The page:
Your County Government Community
Kids & Families
Environment Public Safety Jobs

County News

Latest News
County Recognition
County Television Network
Board Of Supervisors Meeting Video
Public Information Officers
County Officials Contact List

Three Diagnosed with Whooping Cough

Printer Friendly
Font Size Extra Large Font Size Large Font Size Default
child medical

May 6, 2010

The County of San Diego Health and Human Services Agency (HHSA) is reporting the following individuals have been diagnosed with pertussis, commonly known as whooping cough:

  • An 11-month-old who attends Rancho Carrillo KinderCare in Carlsbad
  • An individual at the San Diego French-American School in La Jolla
  • A 7-year-old student who attends Capri Elementary School in the Encinitas School District

Both children were up-to-date with their immunizations. It is recommended that children get five doses of DTaP vaccine, one dose at 2 mo., 4 mo., 6 mo., 15-18 mo., and 4-6 years of age. It is also recommended that people 11- 64 years of age receive a one-time dose of Tdap, given in place of a “tetanus booster,” which is administered every 10 years.

 “The children had received all age-appropriate vaccines for pertussis,” said Wilma Wooten, M.D., M.P.H., County Public Health Officer. “Children between the ages of 6 and 11 may be at risk because immunity sometimes wanes over time. It’s critical that children have the necessary vaccinations to protect themselves and others, and for parents to remember to bring their children in for a booster shot at age 11.”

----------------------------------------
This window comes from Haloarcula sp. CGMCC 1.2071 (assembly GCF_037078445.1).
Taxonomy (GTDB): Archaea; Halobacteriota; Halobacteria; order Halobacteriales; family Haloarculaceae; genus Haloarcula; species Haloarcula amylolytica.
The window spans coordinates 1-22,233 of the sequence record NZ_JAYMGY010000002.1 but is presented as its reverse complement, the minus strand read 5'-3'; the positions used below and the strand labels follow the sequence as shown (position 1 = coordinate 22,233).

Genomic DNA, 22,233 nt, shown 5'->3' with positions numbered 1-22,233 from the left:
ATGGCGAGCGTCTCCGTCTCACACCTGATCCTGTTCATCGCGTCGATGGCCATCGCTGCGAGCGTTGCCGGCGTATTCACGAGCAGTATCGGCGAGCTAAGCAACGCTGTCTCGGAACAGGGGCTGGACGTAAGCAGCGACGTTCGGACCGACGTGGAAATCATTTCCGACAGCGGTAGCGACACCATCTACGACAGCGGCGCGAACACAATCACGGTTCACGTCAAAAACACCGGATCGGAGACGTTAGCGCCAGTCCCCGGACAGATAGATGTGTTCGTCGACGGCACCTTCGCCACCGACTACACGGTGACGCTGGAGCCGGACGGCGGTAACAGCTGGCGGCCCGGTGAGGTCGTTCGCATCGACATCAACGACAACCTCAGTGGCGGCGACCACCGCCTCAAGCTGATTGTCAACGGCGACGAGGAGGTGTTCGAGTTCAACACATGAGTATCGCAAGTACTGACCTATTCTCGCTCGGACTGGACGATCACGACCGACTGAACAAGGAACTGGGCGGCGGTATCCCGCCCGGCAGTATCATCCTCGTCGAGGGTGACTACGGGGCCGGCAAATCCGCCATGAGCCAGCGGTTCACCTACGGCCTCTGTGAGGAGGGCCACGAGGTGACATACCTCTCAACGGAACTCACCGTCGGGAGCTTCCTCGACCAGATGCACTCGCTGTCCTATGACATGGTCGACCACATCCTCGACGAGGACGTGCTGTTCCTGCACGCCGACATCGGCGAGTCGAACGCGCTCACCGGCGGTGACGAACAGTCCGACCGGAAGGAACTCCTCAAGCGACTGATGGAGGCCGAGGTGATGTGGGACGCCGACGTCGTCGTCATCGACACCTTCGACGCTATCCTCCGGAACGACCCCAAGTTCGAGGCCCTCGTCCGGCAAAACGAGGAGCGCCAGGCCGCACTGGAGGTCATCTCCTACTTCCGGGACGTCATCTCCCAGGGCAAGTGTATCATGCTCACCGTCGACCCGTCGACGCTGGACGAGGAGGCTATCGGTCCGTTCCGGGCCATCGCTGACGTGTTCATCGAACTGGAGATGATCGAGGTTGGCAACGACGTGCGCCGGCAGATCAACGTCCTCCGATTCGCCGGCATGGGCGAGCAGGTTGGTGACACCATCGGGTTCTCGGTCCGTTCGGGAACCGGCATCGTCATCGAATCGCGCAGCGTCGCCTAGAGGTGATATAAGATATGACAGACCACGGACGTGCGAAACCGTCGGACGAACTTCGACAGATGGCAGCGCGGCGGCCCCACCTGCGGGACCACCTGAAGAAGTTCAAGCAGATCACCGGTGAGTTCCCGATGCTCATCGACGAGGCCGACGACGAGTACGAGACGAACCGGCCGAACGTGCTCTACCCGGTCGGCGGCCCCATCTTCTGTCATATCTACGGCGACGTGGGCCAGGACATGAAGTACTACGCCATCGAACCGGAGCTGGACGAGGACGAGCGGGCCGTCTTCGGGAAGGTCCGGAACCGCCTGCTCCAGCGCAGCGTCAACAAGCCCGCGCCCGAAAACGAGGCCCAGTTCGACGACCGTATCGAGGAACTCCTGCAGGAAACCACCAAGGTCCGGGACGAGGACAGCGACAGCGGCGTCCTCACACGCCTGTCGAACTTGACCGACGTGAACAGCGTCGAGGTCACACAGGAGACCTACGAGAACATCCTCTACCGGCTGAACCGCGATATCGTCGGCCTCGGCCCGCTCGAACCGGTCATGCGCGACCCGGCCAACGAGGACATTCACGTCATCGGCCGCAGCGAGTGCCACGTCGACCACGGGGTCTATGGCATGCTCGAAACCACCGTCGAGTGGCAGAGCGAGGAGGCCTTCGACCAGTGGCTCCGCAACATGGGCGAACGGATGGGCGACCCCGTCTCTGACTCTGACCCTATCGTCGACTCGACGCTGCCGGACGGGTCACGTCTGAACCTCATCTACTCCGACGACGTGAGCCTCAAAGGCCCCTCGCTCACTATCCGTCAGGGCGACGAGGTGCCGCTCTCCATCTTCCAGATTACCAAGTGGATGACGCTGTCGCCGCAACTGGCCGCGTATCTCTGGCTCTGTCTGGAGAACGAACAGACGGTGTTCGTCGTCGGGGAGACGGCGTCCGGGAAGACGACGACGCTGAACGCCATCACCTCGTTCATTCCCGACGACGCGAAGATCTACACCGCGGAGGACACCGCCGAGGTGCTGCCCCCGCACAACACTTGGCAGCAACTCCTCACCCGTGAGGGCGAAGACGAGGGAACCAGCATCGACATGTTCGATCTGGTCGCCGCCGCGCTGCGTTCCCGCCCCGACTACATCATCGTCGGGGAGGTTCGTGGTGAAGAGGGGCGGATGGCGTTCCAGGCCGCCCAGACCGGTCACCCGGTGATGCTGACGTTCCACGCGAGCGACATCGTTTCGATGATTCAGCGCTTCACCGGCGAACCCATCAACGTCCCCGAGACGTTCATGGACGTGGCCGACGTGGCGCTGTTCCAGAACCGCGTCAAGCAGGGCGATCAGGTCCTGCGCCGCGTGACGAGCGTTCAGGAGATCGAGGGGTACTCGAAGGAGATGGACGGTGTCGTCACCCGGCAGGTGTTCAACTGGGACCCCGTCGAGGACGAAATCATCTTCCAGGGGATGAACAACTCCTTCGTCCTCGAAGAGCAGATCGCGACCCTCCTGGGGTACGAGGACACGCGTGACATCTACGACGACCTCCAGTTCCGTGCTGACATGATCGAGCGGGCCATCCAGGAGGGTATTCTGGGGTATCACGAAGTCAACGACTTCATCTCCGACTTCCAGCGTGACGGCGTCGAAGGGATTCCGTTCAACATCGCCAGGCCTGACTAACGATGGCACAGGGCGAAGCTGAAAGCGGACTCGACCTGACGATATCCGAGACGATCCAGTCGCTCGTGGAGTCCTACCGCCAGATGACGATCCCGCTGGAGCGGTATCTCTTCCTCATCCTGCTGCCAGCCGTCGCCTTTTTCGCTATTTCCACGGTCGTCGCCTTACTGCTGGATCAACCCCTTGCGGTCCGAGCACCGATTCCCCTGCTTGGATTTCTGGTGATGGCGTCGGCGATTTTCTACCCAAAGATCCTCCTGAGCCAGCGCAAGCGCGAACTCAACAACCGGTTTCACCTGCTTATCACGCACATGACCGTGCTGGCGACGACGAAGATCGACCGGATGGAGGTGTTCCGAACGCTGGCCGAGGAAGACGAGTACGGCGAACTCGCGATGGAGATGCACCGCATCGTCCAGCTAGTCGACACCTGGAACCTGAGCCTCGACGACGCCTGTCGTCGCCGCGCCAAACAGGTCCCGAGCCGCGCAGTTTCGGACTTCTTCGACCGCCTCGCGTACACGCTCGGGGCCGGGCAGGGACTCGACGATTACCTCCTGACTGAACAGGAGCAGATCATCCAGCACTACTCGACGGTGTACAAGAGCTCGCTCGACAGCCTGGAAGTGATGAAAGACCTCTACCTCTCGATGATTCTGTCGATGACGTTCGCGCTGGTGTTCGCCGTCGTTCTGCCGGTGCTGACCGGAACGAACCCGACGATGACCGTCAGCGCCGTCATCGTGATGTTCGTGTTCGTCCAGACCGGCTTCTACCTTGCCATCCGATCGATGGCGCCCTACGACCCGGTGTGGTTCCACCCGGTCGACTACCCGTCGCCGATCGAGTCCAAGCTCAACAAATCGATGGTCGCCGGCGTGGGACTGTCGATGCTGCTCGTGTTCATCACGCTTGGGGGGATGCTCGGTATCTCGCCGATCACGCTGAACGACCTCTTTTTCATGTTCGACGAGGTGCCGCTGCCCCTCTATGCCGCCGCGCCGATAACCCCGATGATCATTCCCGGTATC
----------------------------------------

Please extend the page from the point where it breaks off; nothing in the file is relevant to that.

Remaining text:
HHSA is working closely with the schools and child care center to notify staff and parents of all students who were potentially exposed.

Named for the "whoop" sound children and adults sometimes make when they try to breathe in during or after a severe coughing spell, whooping cough usually starts with flu-like symptoms, such as runny nose, sneezing, fever and a mild cough. These symptoms may be mild and brief, or last up to two weeks, but are often followed by severe coughing fits that may be associated with vomiting. Fever, if present, is usually mild.  It is treatable with antibiotics.

Whooping cough can occur at any age, but infants and young children are at highest risk of life-threatening complications, the most common of which is pneumonia. In adolescents and adults, rib fractures and difficulty sleeping may occur.

There have been 49 reported cases of whooping cough in San Diego County this year. There were 143 cases in 2009.

For more information about whooping cough, please call the HHSA Immunization Branch at (619) 692-8661, or visit the web site at

Email Updates  Get County news and information delivered to your inbox


Add to Google